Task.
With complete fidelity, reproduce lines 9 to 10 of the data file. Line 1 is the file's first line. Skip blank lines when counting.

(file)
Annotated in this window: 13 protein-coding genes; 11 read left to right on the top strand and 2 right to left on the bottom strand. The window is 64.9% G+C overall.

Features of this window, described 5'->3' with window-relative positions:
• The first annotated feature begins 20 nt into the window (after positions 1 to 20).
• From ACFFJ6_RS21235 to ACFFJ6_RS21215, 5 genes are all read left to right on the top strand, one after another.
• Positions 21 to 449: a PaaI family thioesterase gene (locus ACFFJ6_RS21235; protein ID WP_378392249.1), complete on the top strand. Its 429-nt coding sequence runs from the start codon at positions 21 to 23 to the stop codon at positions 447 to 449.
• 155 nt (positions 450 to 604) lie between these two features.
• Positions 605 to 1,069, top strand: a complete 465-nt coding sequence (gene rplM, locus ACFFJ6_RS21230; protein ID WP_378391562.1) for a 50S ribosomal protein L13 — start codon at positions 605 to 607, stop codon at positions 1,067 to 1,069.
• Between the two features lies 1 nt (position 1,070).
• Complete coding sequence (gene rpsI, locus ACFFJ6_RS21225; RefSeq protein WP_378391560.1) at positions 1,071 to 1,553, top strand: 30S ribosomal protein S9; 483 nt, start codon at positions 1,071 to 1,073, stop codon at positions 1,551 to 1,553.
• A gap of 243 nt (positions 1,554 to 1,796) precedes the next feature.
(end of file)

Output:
• Complete coding sequence (gene rpsI, locus ACFFJ6_RS21225; RefSeq protein WP_378391560.1) at positions 1,071 to 1,553, top strand: 30S ribosomal protein S9; 483 nt, start codon at positions 1,071 to 1,073, stop codon at positions 1,551 to 1,553.
• A gap of 243 nt (positions 1,554 to 1,796) precedes the next feature.